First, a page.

Appropriately, the star turn was Louise Alder’s sizzling Semele, tremendously sung, sexily bending notes to suggest impure thoughts. Her silky delivery of “Oh, Sleep, why dost thou leave me?” employed a balmy mezza voce and she and Richardot crushed and glided notes in their sisterly duet “Prepare then, ye immortal choir”. Borne aloft by a posse of male choristers – which beats taking the W3 down the Alexandra Park hill! – she sang a pouting, panting “With fond desiring”. I liked the way she played “Myself I shall adore” initially as self-mockery, but then fully succumbed to Juno’s mirror, almost swooning in narcissistic sighs. Her coloratura runs were exquisitely turned, especially in a spitfire “No, no, I'll take no less” as she demands that Jupiter appear to her in godly form, which leads to her ultimate destruction. Semele may well crash and burn, but Alder’s soaring soprano hit the vocal heights.
BACHTRACK - Mark Pullinger
Louise Alder was a glowing, unusually sympathetic Semele who sang an especially beautiful Oh Sleep, Why Dost Thou Leave Me?”
THE GUARDIAN - Erica Jeal

Unquestionably, though, the vocal honours belong to the chorus.. and to Alder, proving that she was robbed of the main award.. in the 2017 BBC Cardiff Singer of the World Competition. She inhabits every move and phrase with natural intensity and perfect instinct, manages to blend with Richardot in the Semele/Ino duet and goes along with Guthrie's best idea for a da capo aria, "Myself I shall adore," starting out with mockery of Juno-as-Ino's "take a look in the mirror" before succumbing. The climax of what has to be the early 18th century's most vivid dramatic sequence, "No, no, I'll take no less", is what you dream of in Handel - technically perfect fireworks, pure fire-breathing characterisation, as if Semele has actually gone mad in reaching too far.. What genius of Handel to give the lightning-blasted girl the bipolar opposite of this excess as Alder reduces the voice to a sliver of sound for the expiration.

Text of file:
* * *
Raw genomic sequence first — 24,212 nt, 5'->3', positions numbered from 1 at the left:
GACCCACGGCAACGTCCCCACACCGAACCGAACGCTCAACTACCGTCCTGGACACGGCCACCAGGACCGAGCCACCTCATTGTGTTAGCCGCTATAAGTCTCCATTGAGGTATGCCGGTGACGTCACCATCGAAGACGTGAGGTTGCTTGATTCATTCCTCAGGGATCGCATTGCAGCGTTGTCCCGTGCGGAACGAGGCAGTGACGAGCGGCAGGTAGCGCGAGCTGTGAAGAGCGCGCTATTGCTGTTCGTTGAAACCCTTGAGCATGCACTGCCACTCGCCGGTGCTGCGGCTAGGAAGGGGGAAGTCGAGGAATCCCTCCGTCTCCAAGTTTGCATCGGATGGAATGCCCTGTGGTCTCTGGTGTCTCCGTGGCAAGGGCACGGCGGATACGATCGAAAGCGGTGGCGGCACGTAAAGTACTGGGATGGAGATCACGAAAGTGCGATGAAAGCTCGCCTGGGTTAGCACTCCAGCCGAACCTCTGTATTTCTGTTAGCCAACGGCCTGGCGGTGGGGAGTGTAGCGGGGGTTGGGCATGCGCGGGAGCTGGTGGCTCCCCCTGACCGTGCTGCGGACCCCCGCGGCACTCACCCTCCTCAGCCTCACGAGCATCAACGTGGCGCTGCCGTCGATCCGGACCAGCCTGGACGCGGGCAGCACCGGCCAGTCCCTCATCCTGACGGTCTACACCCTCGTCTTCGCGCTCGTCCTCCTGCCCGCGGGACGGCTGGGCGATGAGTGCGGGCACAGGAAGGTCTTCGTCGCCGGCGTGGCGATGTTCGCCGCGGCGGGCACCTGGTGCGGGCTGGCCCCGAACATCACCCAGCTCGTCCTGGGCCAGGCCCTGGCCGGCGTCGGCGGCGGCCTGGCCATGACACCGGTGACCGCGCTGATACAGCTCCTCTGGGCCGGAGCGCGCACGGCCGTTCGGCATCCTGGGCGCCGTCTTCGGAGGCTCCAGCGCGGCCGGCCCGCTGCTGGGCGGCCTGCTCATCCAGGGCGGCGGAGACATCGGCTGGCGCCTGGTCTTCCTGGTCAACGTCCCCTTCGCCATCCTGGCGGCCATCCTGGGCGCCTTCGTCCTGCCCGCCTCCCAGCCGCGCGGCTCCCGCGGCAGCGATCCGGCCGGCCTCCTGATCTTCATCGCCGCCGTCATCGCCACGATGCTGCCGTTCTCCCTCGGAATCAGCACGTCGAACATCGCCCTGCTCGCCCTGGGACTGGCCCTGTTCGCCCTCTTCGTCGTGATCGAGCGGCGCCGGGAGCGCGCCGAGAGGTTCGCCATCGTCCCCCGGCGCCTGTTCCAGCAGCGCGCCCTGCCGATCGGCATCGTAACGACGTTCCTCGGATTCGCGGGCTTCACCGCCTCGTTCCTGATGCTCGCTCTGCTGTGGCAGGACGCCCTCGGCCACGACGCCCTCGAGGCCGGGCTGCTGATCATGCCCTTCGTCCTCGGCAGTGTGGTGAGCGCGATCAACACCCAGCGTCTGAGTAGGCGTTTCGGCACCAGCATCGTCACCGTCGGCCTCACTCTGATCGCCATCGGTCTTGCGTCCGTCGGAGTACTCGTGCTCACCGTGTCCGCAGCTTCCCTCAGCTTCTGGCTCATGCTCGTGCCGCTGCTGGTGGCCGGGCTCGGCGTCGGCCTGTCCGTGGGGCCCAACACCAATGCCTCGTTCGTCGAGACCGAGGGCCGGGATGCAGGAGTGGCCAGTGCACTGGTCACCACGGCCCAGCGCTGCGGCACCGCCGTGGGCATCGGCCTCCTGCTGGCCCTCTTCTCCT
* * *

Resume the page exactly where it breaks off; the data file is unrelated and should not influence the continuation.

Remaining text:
THE ARTS DESK - David Nice

Semele

Monteverdi Choir and Orchestra 

May 2019